Masking for Infection Prevention
When you have symptoms of cold, flu, COVID-19 or other infections, wear a facemask to protect others, including health care providers, from catching your illness. Talk with your doctor if you have questions about wearing a facemask.
Types of Facemasks
- Cloth masks (especially double-layered) – for general public use
- Medical (or surgical) masks
- KN95, KF94, or other NIOSH approved respirators
- N95 filtering face piece respirator masks
What Are Medical Masks?
- Medical masks are disposable surgical masks (sometimes called “surgical masks”).
- They prevent sick people from spreading their germs through the air.
- Medical masks block droplets and aerosol particles containing viruses and bacteria that travel through coughs and sneezes. You can learn more about mask-fitting here.
- These masks fit loosely but completely cover your mouth and nose.
How to Put the Mask On
Here are the CDC directions for putting a mask on and taking it off safely.
- Wash your hands with soap and water for at least 20 seconds. Dry your hands with a clean paper towel and throw the paper towel away.
- Check the mask for any defects such as a tear or missing tie or ear loop. Throw away any that are defective.
- Make sure the blue side of the mask is facing out, away from your face.
- Place the mask on your face with the blue side facing out and the stiff, bendable edge at the top by your nose.
- If the mask has ear loops, put one loop around each ear.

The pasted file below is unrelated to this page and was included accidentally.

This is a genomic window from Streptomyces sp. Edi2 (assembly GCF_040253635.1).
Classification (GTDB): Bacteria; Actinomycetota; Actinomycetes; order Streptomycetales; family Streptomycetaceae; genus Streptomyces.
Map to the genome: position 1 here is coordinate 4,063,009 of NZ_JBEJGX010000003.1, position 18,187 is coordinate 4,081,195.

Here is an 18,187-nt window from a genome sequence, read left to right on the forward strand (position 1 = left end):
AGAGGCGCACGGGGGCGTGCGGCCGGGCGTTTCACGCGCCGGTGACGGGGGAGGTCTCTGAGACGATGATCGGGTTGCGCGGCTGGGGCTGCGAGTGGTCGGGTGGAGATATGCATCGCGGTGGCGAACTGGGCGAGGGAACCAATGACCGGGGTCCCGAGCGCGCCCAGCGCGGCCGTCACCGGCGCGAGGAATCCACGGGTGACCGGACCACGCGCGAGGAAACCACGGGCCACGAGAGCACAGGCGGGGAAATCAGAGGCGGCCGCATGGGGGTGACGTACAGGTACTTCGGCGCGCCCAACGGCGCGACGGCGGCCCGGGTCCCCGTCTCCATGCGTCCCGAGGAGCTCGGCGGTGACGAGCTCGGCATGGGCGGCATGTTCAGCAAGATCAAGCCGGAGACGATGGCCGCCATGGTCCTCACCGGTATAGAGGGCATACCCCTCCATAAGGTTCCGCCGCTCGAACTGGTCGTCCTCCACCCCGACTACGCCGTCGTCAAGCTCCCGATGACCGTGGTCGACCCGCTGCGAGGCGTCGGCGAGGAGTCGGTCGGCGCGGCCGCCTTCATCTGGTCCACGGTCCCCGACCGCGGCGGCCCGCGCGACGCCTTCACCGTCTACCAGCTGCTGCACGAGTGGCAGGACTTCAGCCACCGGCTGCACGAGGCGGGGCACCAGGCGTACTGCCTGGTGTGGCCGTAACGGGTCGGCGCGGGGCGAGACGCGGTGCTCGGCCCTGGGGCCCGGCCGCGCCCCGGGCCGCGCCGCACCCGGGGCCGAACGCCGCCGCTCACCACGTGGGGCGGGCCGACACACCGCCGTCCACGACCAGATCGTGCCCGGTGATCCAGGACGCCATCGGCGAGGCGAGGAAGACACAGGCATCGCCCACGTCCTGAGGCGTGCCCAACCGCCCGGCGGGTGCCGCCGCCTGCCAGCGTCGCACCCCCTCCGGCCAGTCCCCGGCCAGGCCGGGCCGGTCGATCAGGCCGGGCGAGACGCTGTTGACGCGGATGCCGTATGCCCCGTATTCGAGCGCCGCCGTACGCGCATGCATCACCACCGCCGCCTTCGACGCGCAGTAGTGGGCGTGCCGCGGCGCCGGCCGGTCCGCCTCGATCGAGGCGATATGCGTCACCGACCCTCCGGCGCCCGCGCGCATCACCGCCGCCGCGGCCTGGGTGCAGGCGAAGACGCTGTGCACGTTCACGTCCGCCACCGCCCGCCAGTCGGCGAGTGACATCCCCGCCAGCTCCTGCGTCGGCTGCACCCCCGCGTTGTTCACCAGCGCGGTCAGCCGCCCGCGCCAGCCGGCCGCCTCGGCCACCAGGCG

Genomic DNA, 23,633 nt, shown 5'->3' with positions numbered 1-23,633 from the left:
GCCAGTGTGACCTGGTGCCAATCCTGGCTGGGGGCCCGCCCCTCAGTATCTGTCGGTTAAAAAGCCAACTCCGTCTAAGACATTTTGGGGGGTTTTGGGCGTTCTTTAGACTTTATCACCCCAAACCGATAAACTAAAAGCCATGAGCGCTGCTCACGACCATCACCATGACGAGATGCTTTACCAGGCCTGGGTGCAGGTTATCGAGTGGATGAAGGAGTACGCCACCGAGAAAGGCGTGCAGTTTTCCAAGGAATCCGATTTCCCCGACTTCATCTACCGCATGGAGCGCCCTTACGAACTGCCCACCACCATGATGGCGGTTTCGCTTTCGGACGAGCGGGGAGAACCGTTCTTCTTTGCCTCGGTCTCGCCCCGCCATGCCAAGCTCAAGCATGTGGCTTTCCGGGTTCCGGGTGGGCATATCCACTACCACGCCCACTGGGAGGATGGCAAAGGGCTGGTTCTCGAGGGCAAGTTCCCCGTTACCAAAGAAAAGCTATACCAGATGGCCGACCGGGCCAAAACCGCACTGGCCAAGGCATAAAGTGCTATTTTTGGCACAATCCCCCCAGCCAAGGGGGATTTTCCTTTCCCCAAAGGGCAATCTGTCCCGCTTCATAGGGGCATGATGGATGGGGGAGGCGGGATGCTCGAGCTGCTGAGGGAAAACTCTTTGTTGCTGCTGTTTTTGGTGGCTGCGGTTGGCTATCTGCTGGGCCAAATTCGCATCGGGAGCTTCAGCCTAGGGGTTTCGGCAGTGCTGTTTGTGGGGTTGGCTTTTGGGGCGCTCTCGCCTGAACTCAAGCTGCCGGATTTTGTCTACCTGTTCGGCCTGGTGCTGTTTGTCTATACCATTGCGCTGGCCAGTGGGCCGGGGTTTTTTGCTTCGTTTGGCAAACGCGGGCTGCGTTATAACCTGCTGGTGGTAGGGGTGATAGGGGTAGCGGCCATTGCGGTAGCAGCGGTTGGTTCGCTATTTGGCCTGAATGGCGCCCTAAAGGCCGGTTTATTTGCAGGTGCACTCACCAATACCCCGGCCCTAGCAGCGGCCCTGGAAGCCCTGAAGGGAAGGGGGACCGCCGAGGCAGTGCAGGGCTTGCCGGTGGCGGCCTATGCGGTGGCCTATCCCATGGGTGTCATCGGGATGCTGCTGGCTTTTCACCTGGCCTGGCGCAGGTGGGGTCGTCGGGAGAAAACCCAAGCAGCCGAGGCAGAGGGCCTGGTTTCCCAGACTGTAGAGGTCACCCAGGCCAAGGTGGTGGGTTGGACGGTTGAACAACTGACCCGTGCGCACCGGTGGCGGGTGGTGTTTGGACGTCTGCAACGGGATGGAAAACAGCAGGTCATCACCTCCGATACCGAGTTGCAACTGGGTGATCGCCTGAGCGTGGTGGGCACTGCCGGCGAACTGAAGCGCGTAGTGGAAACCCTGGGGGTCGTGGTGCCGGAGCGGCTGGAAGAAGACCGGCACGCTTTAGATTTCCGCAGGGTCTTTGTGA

- If the mask has ties, pick up the mask by the ties and tie the upper ties behind your head with a bow.
- Once the mask is in place, use your index finger and thumb to pinch the bendable top edge of the mask around the bridge of your nose.
- If the mask has a lower tie, then once the mask is fitted to the bridge of your nose, tie the lower ties behind your head with a bow.
- Make sure the mask is completely secure. Make sure it covers your nose and mouth so that the bottom edge is under your chin.
- Wash your hands.
Removing the Mask
- Wash your hands before removing the mask.
- Do not touch the front of the mask (the part over nose and mouth). It may be contaminated from your breathing, coughing or sneezing.
- Untie or remove the ear loops and remove the mask by the straps.
- Throw the mask in the trash (if it’s a disposable mask; some respirators like N95s can be reused). You should also try to recycle your mask, if possible.
- Wash your hands.
Please Note: If you are using a reusable cloth mask, at the end of the day, take the mask off from the straps (not touching the front), place in a pillowcase to keep the ties with the mask. Wash it in the washing machine with hot water and completely dry on medium or high heat.
- N95 respirators are masks that can prevent a person from inhaling infectious particles.
- They must be fitted to each person and tested to assure that they are effectively preventing inhalation of infectious particles.
- The CDC recommends the general public wear this and other similar masks when taking extra precaution.
- The CDC recommends health care workers wear the N95 facemask in certain situations, such as when caring for patients with known or suspected COVID-19 or performing certain aerosol-generating procedures.
- Blocks 95% of small particles
- Fits securely on your face and against your skin
- Not designed for children or people with facial hair
- Some have exhalation valve to reduce condensation build-up
- Follow instructions that come with this mask
Talk with your doctor if you have questions about wearing a facemask.
This information has been reviewed and approved by Infection Preventionist Rosine Angbanzan, MPH (February 2022)
The information on our website is medically reviewed and accurate at the time of publication. Due to the changing nature of the COVID-19 pandemic, information may have since changed. CDC.gov and your state’s health department may offer additional guidance.